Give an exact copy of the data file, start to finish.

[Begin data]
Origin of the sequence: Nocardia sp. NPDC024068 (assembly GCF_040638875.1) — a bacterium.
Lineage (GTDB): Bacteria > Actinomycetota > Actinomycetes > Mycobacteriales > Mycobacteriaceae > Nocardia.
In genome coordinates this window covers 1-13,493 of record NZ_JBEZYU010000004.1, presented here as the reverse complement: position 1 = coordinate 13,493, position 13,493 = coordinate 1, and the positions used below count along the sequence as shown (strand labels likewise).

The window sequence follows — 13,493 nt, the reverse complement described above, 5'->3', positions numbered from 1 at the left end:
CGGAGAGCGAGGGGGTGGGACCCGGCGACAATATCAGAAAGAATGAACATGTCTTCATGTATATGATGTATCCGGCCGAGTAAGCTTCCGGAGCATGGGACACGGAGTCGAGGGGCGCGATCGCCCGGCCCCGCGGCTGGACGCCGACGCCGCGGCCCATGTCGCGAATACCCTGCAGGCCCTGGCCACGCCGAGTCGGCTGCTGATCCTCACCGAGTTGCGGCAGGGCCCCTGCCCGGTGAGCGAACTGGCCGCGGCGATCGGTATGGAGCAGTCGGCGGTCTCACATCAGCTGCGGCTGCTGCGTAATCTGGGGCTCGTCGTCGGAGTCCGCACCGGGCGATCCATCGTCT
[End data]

Origin of the sequence: Nocardia sp. NPDC024068 (assembly GCF_040638875.1) — a bacterium.
Lineage (GTDB): Bacteria > Actinomycetota > Actinomycetes > Mycobacteriales > Mycobacteriaceae > Nocardia.
In genome coordinates this window covers 1-13,493 of record NZ_JBEZYU010000004.1, presented here as the reverse complement: position 1 = coordinate 13,493, position 13,493 = coordinate 1, and the positions used below count along the sequence as shown (strand labels likewise).

The window sequence follows — 13,493 nt, the reverse complement described above, 5'->3', positions numbered from 1 at the left end:
CGGAGAGCGAGGGGGTGGGACCCGGCGACAATATCAGAAAGAATGAACATGTCTTCATGTATATGATGTATCCGGCCGAGTAAGCTTCCGGAGCATGGGACACGGAGTCGAGGGGCGCGATCGCCCGGCCCCGCGGCTGGACGCCGACGCCGCGGCCCATGTCGCGAATACCCTGCAGGCCCTGGCCACGCCGAGTCGGCTGCTGATCCTCACCGAGTTGCGGCAGGGCCCCTGCCCGGTGAGCGAACTGGCCGCGGCGATCGGTATGGAGCAGTCGGCGGTCTCACATCAGCTGCGGCTGCTGCGTAATCTGGGGCTCGTCGTCGGAGTCCGCACCGGGCGATCCATCGTCT